Leaving the Paris agreement would indicate the U.S. is abandoning its place in the international climate regime, where other countries will surely step into the vacuum and reap the benefits of global leadership. And just staying in the agreement is not enough—failing to also honor our commitments or help generate international progress could isolate the country from continued global engagement on this core issue.

World leaders from Chancellor Merkel of Germany to President Xi of China have made clear the importance of continued U.S. engagement on climate change. The first test of the Trump Administration may come soon at the G7 meeting in Italy in May or the G20 meeting in Germany in July, when we may see host countries propose an extension of the strong language on climate change delivered at the last meetings of these fora.

Next Page

EcoWatch Daily Newsletter

By Michael Svoboda

The enduring pandemic will make conventional forms of travel difficult if not impossible this summer. As a result, many will consider virtual alternatives for their vacations, including one of the oldest forms of virtual reality – books.

Read More Show Less
Public Employees for Environmental Responsibility on Thursday accused NOAA of ignoring its own scientists' findings about the endangerment of the North Atlantic right whale. Lauren Packard / Flickr / CC BY 2.0

By Julia Conley

As the North Atlantic right whale was placed on the International Union for Conservation of Nature's list of critically endangered species Thursday, environmental protection groups accusing the U.S. government of bowing to fishing and fossil fuel industry pressure to downplay the threat and failing to enact common-sense restrictions to protect the animals.

Read More Show Less
Pexels

By Beth Ann Mayer

Since even moderate-intensity workouts offer a slew of benefits, walking is a good choice for people looking to stay healthy.

Read More Show Less
Much of Eastern Oklahoma, including most of Tulsa, remains an Indian reservation, the Supreme Court ruled on Thursday. JustTulsa / CC BY 2.0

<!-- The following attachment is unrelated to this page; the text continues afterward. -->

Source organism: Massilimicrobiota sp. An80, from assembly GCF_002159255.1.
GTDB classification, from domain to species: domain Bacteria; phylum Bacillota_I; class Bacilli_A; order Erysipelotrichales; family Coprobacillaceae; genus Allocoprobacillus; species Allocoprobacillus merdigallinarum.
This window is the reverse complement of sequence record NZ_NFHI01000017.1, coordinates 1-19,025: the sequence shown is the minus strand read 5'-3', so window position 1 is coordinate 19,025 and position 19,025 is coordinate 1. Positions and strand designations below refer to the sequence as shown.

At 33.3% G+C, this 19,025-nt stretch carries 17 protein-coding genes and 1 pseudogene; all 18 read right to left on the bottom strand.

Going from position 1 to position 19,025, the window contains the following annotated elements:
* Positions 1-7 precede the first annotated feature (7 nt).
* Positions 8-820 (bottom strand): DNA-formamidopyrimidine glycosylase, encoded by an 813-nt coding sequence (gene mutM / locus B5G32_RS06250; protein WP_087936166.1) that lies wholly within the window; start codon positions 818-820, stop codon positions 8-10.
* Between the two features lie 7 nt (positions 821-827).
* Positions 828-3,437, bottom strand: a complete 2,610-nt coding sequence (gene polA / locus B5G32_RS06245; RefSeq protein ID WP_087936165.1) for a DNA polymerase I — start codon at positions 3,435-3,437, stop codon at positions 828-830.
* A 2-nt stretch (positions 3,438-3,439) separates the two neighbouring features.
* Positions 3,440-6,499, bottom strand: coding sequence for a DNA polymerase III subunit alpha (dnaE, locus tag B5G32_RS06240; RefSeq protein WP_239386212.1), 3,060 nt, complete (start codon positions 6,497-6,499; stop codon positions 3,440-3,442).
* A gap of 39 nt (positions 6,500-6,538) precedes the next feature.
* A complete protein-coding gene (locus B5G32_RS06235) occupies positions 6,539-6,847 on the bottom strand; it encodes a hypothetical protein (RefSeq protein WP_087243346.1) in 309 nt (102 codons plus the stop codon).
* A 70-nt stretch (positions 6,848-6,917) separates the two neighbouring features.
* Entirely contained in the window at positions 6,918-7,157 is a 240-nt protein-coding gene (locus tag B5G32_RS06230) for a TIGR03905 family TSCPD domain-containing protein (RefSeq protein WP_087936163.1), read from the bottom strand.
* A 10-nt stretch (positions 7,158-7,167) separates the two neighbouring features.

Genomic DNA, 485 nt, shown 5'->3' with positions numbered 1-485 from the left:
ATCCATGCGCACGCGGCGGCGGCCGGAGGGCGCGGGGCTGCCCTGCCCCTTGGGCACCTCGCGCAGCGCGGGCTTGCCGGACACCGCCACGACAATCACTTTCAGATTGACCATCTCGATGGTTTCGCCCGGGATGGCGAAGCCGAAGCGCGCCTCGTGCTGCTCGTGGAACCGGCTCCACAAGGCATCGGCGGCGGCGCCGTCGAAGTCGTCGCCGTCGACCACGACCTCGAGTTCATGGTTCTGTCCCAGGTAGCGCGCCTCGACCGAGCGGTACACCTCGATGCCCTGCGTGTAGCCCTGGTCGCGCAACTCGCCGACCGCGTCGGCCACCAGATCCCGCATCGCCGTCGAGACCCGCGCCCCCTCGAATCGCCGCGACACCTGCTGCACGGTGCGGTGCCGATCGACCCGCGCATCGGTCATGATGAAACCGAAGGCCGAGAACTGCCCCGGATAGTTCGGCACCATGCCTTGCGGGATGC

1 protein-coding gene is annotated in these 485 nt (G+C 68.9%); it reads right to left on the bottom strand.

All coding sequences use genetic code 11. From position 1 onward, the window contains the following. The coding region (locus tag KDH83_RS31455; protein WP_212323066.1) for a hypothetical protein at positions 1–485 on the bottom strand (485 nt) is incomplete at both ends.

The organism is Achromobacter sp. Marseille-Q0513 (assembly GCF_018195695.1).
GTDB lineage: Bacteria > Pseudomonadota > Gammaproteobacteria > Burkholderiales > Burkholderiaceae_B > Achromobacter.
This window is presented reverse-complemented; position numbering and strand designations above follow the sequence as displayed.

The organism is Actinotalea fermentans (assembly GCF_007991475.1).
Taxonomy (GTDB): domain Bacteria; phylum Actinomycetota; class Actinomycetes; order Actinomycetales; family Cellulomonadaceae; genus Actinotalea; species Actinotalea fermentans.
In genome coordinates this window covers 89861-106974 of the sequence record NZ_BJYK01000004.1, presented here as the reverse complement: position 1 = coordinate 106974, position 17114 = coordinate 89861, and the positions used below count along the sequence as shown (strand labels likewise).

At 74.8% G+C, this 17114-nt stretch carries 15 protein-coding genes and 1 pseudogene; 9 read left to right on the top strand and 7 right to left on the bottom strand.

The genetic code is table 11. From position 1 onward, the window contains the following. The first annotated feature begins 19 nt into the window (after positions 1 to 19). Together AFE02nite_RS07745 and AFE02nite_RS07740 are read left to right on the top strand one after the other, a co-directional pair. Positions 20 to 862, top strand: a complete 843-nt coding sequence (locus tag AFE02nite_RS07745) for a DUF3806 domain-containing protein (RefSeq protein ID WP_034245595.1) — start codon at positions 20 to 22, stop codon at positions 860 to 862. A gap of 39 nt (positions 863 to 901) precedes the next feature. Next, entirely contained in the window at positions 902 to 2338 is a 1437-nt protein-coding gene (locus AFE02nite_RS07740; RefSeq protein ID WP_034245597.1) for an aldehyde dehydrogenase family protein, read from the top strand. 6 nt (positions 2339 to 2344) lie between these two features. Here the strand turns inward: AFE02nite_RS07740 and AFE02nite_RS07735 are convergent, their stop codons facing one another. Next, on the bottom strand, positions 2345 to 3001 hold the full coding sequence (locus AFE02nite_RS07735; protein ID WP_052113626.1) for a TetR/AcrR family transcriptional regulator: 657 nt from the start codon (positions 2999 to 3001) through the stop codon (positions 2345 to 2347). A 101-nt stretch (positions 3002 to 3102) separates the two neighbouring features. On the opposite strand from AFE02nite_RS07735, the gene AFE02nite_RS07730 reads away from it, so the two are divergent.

Much of Eastern Oklahoma, including most of Tulsa, remains an Indian reservation, the Supreme Court ruled on Thursday.

Read More Show Less
The Firefly Watch project is among the options for aspiring citizen scientists to join. Mike Lewinski / Wikimedia Commons / CC by 2.0

By Tiffany Means

Summer and fall are great seasons to enjoy the outdoors. But if you're already spending extra time outside because of the COVID-19 pandemic, you may be out of ideas on how to make fresh-air activities feel special. Here are a few suggestions to keep both adults and children entertained and educated in the months ahead, many of which can be done from the comfort of one's home or backyard.

Read More Show Less
People sit at the bar of a restaurant in Austin, Texas, on June 26, 2020. Texas Governor Greg Abbott ordered bars to be closed by noon on June 26 and for restaurants to be reduced to 50% occupancy. Coronavirus cases in Texas spiked after being one of the first states to begin reopening. SERGIO FLORES / AFP via Getty Images

The coronavirus may linger in the air in crowded indoor spaces, spreading from one person to the next, the World Health Organization acknowledged on Thursday, as The New York Times reported. The announcement came just days after 239 scientists wrote a letter urging the WHO to consider that the novel coronavirus is lingering in indoor spaces and infecting people, as EcoWatch reported.

Read More Show Less

Trending

A never-before-documented frog species has been discovered in the Peruvian highlands and named Phrynopus remotum. Germán Chávez

By Angela Nicoletti

The eastern slopes of the Andes Mountains in central Perú are among the most remote places in the world.

Read More Show Less